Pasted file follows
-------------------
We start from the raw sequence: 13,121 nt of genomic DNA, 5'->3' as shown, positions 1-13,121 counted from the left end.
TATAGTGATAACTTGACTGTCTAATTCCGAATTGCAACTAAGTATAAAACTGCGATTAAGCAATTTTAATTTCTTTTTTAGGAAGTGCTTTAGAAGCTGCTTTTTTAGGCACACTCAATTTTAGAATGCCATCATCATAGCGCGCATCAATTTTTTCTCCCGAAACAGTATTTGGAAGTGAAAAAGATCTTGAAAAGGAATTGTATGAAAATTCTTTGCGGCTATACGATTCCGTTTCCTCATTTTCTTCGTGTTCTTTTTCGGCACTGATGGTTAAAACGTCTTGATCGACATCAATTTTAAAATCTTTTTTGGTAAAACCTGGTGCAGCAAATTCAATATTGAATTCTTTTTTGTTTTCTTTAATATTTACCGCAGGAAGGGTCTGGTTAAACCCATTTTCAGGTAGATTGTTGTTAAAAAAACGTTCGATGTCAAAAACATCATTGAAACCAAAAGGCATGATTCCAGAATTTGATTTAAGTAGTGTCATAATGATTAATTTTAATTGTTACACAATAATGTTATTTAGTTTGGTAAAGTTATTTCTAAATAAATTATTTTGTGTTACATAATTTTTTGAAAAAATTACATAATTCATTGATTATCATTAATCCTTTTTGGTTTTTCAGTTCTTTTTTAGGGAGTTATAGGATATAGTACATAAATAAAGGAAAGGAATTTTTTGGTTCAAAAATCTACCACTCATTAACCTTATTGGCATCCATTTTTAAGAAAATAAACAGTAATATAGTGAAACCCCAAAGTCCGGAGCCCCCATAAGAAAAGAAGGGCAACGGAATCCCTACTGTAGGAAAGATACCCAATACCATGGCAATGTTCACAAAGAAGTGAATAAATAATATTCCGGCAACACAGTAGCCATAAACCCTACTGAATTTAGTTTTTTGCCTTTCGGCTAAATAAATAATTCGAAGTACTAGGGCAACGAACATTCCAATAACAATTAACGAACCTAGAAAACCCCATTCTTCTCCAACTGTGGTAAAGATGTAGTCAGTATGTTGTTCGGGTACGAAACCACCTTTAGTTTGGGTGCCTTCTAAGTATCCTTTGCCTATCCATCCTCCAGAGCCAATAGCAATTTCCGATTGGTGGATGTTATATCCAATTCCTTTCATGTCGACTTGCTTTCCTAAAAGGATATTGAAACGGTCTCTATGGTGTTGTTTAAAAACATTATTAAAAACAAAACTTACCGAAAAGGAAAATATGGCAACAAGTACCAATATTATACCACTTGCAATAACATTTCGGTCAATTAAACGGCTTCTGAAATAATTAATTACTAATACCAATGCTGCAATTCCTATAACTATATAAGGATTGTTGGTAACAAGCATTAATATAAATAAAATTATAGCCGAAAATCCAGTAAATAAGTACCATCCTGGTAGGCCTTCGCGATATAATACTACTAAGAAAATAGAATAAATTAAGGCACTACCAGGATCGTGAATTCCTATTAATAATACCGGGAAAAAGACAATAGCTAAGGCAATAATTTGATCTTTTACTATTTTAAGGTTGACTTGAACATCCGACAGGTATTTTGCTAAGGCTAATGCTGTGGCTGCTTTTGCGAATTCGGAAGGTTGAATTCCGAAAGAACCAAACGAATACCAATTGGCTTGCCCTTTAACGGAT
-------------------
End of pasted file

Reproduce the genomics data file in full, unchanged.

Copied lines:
We start from the raw sequence: 13,121 nt of genomic DNA, 5'->3' as shown, positions 1-13,121 counted from the left end.
TATAGTGATAACTTGACTGTCTAATTCCGAATTGCAACTAAGTATAAAACTGCGATTAAGCAATTTTAATTTCTTTTTTAGGAAGTGCTTTAGAAGCTGCTTTTTTAGGCACACTCAATTTTAGAATGCCATCATCATAGCGCGCATCAATTTTTTCTCCCGAAACAGTATTTGGAAGTGAAAAAGATCTTGAAAAGGAATTGTATGAAAATTCTTTGCGGCTATACGATTCCGTTTCCTCATTTTCTTCGTGTTCTTTTTCGGCACTGATGGTTAAAACGTCTTGATCGACATCAATTTTAAAATCTTTTTTGGTAAAACCTGGTGCAGCAAATTCAATATTGAATTCTTTTTTGTTTTCTTTAATATTTACCGCAGGAAGGGTCTGGTTAAACCCATTTTCAGGTAGATTGTTGTTAAAAAAACGTTCGATGTCAAAAACATCATTGAAACCAAAAGGCATGATTCCAGAATTTGATTTAAGTAGTGTCATAATGATTAATTTTAATTGTTACACAATAATGTTATTTAGTTTGGTAAAGTTATTTCTAAATAAATTATTTTGTGTTACATAATTTTTTGAAAAAATTACATAATTCATTGATTATCATTAATCCTTTTTGGTTTTTCAGTTCTTTTTTAGGGAGTTATAGGATATAGTACATAAATAAAGGAAAGGAATTTTTTGGTTCAAAAATCTACCACTCATTAACCTTATTGGCATCCATTTTTAAGAAAATAAACAGTAATATAGTGAAACCCCAAAGTCCGGAGCCCCCATAAGAAAAGAAGGGCAACGGAATCCCTACTGTAGGAAAGATACCCAATACCATGGCAATGTTCACAAAGAAGTGAATAAATAATATTCCGGCAACACAGTAGCCATAAACCCTACTGAATTTAGTTTTTTGCCTTTCGGCTAAATAAATAATTCGAAGTACTAGGGCAACGAACATTCCAATAACAATTAACGAACCTAGAAAACCCCATTCTTCTCCAACTGTGGTAAAGATGTAGTCAGTATGTTGTTCGGGTACGAAACCACCTTTAGTTTGGGTGCCTTCTAAGTATCCTTTGCCTATCCATCCTCCAGAGCCAATAGCAATTTCCGATTGGTGGATGTTATATCCAATTCCTTTCATGTCGACTTGCTTTCCTAAAAGGATATTGAAACGGTCTCTATGGTGTTGTTTAAAAACATTATTAAAAACAAAACTTACCGAAAAGGAAAATATGGCAACAAGTACCAATATTATACCACTTGCAATAACATTTCGGTCAATTAAACGGCTTCTGAAATAATTAATTACTAATACCAATGCTGCAATTCCTATAACTATATAAGGATTGTTGGTAACAAGCATTAATATAAATAAAATTATAGCCGAAAATCCAGTAAATAAGTACCATCCTGGTAGGCCTTCGCGATATAATACTACTAAGAAAATAGAATAAATTAAGGCACTACCAGGATCGTGAATTCCTATTAATAATACCGGGAAAAAGACAATAGCTAAGGCAATAATTTGATCTTTTACTATTTTAAGGTTGACTTGAACATCCGACAGGTATTTTGCTAAGGCTAATGCTGTGGCTGCTTTTGCGAATTCGGAAGGTTGAATTCCGAAAGAACCAAACGAATACCAATTGGCTTGCCCTTTAACGGAT